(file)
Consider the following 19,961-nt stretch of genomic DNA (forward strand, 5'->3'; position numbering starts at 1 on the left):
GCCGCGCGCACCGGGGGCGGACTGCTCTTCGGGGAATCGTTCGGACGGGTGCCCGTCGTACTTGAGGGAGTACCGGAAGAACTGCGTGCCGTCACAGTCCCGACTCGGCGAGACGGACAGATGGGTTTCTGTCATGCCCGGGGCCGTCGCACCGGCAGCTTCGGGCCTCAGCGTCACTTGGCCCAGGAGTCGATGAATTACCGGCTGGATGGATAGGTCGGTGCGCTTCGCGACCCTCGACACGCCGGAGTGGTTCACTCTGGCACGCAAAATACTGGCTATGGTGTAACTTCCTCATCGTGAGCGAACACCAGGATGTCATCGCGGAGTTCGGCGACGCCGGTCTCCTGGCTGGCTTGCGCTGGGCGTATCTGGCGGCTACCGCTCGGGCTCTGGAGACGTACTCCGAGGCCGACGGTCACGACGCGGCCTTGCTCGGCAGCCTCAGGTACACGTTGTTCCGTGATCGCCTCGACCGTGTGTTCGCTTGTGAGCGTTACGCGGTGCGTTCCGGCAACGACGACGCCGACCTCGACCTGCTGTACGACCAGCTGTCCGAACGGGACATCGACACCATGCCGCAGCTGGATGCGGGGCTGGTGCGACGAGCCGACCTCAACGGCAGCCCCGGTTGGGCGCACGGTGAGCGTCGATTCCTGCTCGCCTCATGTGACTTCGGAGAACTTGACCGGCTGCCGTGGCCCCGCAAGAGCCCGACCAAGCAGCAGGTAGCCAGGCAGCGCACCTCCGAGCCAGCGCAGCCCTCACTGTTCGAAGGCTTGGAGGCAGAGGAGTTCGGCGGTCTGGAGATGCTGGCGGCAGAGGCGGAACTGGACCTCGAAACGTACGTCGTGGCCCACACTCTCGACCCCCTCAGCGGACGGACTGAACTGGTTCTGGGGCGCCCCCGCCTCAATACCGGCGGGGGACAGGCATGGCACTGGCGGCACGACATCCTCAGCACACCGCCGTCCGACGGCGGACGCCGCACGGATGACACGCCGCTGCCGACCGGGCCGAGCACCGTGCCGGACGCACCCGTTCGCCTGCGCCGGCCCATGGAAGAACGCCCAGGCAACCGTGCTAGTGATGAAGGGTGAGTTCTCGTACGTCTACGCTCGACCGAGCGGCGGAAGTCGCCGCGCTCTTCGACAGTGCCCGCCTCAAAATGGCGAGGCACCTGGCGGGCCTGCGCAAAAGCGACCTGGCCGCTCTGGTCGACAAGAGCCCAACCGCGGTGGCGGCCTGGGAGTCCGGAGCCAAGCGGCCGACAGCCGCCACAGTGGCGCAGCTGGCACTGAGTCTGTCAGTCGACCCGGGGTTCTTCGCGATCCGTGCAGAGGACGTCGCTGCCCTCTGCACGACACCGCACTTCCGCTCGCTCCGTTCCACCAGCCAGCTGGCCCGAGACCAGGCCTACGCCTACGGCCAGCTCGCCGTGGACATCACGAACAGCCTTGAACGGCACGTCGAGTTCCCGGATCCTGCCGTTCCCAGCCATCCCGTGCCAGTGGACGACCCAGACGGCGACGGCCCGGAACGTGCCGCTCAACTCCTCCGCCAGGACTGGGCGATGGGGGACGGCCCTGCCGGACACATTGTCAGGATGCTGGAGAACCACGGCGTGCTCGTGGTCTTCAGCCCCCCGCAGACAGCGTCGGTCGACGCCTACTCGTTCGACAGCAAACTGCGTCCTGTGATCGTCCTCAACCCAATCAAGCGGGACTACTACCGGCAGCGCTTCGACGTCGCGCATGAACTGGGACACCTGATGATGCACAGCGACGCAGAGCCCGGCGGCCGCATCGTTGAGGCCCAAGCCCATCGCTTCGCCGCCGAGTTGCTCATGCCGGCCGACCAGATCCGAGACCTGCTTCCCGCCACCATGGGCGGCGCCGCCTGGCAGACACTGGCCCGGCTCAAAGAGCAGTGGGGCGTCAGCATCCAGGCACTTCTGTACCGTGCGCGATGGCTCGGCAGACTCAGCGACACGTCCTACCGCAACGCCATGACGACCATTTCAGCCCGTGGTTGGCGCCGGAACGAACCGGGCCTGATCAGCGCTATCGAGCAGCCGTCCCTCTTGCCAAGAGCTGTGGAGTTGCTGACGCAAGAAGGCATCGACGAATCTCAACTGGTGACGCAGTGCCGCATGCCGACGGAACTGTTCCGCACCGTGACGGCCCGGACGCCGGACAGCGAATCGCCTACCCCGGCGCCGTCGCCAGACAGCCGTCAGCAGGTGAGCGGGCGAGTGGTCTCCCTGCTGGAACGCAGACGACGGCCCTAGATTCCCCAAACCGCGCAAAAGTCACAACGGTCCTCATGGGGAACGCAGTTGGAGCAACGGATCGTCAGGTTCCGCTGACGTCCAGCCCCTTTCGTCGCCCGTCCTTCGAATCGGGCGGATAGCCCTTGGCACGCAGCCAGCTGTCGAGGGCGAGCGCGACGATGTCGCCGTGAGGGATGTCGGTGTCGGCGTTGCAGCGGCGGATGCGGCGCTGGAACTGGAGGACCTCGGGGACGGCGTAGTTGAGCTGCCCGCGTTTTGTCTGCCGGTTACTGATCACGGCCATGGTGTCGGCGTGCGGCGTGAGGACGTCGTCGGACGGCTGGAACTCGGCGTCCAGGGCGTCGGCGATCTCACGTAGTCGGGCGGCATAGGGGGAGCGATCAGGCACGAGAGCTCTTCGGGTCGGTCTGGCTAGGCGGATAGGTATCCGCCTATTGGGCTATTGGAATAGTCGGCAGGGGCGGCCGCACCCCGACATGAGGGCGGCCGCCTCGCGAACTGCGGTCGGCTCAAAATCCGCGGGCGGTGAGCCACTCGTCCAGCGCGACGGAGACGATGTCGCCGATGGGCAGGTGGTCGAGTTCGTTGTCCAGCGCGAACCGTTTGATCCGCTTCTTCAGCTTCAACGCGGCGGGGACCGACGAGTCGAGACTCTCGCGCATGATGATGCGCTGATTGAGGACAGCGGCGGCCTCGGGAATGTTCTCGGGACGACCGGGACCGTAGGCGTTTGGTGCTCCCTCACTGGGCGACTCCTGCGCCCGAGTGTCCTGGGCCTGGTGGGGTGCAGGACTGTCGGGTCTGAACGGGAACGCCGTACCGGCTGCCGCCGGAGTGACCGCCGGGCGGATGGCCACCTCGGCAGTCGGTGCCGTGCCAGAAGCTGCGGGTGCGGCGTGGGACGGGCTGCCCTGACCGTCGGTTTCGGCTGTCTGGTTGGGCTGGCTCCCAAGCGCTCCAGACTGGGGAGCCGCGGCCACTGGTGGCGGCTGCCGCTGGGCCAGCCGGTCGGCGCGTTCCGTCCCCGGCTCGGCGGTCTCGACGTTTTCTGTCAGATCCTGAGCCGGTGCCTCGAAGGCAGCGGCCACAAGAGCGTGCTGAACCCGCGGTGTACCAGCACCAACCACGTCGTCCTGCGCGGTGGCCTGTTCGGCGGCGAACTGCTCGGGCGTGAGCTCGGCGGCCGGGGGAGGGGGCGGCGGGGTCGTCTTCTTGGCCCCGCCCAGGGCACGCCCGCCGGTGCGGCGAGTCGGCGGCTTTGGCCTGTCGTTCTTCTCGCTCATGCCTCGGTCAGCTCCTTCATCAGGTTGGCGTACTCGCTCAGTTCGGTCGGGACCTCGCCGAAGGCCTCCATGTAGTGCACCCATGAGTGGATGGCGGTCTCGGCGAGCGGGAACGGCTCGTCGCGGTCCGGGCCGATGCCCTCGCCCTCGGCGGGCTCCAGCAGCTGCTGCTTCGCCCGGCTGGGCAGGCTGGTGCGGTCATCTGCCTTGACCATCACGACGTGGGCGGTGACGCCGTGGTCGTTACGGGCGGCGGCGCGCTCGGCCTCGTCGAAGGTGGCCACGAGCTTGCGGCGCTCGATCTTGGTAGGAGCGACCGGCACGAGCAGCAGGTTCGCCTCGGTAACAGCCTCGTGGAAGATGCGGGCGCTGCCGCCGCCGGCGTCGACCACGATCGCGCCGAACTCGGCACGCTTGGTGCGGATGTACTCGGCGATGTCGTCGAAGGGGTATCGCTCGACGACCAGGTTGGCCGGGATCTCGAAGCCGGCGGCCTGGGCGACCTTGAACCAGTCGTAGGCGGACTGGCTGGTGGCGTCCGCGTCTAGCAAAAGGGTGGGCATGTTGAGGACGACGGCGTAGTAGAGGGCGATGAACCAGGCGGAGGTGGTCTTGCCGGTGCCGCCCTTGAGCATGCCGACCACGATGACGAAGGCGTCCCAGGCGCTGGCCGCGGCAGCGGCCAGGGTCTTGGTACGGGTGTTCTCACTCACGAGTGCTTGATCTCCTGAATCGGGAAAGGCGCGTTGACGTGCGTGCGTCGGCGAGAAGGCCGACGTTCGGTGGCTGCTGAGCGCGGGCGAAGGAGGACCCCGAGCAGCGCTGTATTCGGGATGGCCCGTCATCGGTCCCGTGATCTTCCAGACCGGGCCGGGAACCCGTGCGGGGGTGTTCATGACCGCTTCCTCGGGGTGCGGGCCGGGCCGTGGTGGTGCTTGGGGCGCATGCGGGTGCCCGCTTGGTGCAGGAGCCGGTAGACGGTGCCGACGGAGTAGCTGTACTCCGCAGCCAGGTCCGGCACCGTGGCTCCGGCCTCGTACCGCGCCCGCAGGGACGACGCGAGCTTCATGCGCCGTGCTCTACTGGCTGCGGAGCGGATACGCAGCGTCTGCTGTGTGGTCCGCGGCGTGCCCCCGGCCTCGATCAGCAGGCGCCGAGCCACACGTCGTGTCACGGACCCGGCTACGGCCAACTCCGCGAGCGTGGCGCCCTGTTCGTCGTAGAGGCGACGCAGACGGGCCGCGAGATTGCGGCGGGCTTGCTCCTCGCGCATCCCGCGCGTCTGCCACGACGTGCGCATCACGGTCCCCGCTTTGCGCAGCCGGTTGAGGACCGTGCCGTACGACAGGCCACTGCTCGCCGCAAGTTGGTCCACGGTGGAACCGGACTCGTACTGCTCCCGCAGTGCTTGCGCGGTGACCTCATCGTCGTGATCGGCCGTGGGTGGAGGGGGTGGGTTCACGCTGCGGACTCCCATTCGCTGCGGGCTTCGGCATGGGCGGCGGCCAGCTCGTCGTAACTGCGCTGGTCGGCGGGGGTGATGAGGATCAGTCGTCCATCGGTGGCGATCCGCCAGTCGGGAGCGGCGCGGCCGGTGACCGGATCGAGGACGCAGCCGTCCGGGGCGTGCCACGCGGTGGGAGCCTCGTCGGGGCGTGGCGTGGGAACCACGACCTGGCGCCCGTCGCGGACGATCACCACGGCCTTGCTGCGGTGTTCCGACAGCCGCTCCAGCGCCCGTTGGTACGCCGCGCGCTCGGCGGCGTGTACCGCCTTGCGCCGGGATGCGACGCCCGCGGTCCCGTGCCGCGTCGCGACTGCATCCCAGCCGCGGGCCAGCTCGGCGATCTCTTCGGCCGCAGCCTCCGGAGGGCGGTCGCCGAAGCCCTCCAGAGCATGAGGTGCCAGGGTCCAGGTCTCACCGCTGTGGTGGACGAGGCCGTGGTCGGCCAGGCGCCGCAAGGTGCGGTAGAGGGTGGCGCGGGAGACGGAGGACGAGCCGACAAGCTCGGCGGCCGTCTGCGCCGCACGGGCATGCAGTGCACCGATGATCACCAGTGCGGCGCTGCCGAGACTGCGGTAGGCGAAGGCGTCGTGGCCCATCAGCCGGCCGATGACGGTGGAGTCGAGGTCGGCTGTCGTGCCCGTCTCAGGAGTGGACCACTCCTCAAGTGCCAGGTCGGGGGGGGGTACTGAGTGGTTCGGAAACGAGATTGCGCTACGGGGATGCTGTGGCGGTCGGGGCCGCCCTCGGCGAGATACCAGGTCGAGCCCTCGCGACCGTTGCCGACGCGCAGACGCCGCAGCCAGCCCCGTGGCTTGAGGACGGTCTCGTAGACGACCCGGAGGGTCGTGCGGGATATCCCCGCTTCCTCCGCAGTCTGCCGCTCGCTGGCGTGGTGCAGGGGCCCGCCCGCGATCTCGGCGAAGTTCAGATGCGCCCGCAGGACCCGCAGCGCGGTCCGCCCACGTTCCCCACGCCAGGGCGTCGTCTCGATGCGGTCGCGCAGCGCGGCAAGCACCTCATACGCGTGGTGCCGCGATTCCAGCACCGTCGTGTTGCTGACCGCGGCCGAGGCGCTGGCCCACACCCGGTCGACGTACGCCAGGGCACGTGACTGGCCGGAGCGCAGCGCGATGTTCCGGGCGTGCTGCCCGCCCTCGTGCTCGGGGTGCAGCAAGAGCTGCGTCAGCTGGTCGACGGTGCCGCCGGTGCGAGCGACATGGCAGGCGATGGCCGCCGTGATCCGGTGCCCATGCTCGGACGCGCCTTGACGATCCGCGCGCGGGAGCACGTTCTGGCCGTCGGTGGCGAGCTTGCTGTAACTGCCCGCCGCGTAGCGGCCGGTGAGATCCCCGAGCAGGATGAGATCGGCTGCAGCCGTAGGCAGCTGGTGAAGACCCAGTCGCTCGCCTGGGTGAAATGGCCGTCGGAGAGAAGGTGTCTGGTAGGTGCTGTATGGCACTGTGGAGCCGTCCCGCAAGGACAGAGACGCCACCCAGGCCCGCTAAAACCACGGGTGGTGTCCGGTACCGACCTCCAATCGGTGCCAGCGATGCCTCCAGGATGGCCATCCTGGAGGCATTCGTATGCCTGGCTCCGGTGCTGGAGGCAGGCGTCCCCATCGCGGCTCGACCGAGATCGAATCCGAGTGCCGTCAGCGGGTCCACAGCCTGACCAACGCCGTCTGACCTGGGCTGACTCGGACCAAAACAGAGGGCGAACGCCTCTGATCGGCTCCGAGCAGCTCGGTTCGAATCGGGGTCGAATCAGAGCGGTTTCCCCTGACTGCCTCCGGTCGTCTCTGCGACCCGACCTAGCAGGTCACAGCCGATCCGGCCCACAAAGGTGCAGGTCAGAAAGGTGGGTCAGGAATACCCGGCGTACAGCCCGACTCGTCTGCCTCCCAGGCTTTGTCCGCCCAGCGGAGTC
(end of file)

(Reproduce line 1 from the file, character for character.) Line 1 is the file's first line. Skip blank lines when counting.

Consider the following 19,961-nt stretch of genomic DNA (forward strand, 5'->3'; position numbering starts at 1 on the left):